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    The center piece went into the bin.

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    And the welder came into use.

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    After grinding and a bit of polishing

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    Now this, I like.

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    And you can skip this part if you allready know how to overhaul an alternator

    This is an old 63 amp alternator from a 89 suburban 6.2D.

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    I seem to recall that is was working, but the bridge was faulty, so it was stored in a box, until I had the time for it.

    A dose of WD40 and a coffeebrake later, I broke it loose with my impact gun

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    I have done this many times, but still everything gets layed out in order.

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    4 Bolts is all that holds the housing together, so with those out, it's quite easy to separate the housing

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    This is the fun part of an overhaul.

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    2 isolated screws have been removed from the previous pic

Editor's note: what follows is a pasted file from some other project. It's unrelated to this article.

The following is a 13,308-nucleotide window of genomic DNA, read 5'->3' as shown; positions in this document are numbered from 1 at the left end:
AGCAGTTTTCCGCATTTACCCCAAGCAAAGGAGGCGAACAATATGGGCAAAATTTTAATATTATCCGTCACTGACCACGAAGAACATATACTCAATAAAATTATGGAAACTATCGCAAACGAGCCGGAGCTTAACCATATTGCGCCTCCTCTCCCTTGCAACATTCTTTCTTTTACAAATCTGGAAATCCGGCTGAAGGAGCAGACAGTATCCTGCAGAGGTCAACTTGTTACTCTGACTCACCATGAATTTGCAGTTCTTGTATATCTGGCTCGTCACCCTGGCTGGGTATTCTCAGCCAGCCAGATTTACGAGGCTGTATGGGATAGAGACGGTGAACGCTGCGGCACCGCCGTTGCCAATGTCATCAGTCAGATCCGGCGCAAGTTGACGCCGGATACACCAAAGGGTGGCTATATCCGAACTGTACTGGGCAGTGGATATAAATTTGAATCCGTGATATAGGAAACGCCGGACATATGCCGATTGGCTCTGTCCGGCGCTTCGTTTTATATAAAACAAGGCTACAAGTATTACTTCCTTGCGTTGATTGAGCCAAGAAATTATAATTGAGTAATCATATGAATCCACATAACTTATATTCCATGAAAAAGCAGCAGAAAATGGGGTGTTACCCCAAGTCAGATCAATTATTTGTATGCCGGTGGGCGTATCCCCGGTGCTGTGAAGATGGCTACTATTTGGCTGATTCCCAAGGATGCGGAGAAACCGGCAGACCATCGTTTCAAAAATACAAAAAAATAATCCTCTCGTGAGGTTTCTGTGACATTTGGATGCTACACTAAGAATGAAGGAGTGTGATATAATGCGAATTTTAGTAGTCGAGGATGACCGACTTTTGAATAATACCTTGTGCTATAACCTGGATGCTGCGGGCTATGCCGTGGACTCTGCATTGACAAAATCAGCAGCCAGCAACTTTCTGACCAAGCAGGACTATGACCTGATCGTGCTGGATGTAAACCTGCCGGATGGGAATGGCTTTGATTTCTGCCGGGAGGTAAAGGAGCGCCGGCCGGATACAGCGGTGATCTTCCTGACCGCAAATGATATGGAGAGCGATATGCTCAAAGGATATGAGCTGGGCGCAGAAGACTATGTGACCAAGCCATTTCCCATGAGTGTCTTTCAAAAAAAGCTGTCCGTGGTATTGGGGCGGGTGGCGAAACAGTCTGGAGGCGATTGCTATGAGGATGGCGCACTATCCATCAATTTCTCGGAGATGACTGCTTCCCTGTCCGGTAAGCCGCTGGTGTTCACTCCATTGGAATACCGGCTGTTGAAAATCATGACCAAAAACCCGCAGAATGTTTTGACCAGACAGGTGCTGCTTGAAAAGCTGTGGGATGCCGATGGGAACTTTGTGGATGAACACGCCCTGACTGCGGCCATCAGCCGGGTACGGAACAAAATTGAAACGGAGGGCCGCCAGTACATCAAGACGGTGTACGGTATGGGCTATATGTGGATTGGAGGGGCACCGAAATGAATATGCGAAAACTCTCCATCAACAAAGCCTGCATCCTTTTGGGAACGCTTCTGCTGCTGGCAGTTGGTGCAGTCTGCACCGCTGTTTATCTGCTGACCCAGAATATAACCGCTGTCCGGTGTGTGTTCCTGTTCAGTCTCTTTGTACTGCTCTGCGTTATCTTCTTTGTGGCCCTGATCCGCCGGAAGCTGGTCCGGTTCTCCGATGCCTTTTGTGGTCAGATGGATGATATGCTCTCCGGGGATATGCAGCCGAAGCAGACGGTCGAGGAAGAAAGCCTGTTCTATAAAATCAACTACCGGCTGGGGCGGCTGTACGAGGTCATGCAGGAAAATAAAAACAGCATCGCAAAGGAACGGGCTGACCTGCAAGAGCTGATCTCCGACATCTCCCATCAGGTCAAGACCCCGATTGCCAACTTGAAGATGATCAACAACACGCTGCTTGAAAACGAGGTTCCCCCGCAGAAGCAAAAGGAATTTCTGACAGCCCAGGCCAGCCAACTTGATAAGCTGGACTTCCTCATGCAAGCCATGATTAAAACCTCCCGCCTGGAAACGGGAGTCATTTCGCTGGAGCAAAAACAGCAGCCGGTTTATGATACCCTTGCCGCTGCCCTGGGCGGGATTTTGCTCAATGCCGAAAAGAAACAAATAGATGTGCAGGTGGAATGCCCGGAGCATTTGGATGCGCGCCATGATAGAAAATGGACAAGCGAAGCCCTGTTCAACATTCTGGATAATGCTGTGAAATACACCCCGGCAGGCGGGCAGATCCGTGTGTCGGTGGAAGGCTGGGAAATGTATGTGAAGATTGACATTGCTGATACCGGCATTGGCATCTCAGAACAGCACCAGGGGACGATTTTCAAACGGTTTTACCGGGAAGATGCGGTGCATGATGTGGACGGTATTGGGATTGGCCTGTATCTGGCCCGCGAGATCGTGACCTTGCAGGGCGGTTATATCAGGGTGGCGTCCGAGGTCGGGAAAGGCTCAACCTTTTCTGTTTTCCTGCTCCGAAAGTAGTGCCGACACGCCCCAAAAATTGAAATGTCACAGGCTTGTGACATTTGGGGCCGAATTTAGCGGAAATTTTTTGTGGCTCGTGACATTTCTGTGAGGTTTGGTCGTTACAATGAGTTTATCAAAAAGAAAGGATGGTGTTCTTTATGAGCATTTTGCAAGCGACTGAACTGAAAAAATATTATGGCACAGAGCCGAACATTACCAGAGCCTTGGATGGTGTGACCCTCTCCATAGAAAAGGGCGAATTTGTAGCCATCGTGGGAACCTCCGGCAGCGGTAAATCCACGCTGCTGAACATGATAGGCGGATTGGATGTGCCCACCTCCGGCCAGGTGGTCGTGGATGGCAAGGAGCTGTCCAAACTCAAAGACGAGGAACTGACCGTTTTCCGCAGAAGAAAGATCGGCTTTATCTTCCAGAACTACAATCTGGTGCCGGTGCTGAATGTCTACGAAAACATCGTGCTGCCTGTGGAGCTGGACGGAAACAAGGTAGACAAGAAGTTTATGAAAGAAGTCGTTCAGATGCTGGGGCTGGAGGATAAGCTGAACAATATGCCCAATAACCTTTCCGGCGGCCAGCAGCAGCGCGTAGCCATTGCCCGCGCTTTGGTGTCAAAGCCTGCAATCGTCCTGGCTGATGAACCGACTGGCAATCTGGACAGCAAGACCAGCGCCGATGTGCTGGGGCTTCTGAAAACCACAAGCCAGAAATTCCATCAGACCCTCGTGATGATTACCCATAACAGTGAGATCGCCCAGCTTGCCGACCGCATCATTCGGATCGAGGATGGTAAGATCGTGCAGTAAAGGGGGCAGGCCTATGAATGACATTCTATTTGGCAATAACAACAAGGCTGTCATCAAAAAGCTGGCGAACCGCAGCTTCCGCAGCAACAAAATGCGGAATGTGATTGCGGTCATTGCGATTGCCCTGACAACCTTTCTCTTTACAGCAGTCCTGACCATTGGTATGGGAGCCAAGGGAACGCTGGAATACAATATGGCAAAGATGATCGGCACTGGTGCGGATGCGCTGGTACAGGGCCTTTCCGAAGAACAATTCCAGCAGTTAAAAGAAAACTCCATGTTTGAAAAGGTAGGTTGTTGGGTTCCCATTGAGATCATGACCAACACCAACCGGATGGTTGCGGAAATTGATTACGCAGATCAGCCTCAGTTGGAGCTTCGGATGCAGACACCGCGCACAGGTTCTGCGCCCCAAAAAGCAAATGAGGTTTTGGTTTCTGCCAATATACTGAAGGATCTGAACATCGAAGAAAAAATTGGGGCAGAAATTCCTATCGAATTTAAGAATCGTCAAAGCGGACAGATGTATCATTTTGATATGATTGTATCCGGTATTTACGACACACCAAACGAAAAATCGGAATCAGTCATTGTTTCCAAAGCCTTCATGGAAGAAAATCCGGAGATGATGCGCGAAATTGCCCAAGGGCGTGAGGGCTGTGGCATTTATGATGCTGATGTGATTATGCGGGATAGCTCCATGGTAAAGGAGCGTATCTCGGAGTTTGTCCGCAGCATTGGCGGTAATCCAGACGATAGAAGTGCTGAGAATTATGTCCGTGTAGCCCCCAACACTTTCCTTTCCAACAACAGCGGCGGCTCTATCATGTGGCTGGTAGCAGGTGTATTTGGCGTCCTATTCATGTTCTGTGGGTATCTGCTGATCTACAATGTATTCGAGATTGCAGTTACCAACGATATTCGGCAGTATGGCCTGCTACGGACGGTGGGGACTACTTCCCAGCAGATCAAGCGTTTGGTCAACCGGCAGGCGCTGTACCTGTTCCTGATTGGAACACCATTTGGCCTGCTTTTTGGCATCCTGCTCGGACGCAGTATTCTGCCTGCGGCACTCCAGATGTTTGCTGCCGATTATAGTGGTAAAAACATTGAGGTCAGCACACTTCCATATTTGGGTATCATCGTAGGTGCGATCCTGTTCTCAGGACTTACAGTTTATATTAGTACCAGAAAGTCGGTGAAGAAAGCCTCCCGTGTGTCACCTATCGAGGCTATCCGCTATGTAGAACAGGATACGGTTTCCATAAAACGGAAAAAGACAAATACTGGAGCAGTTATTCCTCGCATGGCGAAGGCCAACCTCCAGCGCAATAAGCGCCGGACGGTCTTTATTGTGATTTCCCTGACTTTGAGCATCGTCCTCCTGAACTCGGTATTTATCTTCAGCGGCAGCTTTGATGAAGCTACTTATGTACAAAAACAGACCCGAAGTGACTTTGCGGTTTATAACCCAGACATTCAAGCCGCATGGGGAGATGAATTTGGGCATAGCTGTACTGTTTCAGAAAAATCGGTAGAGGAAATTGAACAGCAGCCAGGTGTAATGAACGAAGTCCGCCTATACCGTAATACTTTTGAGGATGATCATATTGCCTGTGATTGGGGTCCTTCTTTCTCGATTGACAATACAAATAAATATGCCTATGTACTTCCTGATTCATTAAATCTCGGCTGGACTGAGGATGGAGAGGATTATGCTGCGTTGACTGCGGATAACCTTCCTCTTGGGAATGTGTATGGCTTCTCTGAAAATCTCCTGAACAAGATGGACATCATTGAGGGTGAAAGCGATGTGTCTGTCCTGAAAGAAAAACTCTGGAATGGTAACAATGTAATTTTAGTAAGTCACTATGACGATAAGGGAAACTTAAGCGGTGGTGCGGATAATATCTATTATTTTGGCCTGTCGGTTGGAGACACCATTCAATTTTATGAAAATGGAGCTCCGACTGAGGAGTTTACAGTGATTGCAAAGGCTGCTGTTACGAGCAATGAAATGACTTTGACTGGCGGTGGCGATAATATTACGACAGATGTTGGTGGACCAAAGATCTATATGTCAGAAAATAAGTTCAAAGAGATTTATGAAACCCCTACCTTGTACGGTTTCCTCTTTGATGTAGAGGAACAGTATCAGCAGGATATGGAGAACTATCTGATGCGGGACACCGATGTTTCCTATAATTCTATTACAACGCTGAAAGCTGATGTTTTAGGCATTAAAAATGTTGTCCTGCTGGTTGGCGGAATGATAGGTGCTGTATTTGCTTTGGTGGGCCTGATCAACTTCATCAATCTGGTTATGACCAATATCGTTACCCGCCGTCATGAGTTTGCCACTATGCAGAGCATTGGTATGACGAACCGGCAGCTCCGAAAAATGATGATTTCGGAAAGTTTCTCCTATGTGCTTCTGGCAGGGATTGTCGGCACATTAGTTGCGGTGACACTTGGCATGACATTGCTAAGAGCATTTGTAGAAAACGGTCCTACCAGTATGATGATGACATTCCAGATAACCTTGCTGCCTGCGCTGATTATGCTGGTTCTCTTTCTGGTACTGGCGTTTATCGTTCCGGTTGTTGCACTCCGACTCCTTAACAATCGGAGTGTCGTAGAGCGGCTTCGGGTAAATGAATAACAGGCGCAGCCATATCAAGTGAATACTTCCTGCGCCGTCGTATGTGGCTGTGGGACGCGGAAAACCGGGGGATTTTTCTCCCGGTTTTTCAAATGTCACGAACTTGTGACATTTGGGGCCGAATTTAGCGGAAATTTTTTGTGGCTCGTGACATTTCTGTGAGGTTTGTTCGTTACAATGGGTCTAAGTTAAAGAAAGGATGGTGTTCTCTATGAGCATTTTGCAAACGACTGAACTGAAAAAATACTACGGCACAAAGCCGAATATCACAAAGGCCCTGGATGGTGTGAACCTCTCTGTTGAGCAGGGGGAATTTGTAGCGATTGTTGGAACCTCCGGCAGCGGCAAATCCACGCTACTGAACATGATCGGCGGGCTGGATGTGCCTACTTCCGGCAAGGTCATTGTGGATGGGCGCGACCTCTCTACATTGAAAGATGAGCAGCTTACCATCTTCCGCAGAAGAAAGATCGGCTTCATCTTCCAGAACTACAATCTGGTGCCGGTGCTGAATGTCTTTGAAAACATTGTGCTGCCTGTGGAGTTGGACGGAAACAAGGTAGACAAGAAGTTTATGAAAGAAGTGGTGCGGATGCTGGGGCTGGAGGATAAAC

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    Removed the stator as well.

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    The regulator, brushes and bridge is out.

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    And the condensator.

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    Soon an empty housing.

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    All is out of the housing.

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    The rotoren came out with persuasion by sledgehammer (Witch created a problem, but we'll get back to that later!)

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    The bearing retainer has been removed.

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    The bearing came out without a hitch..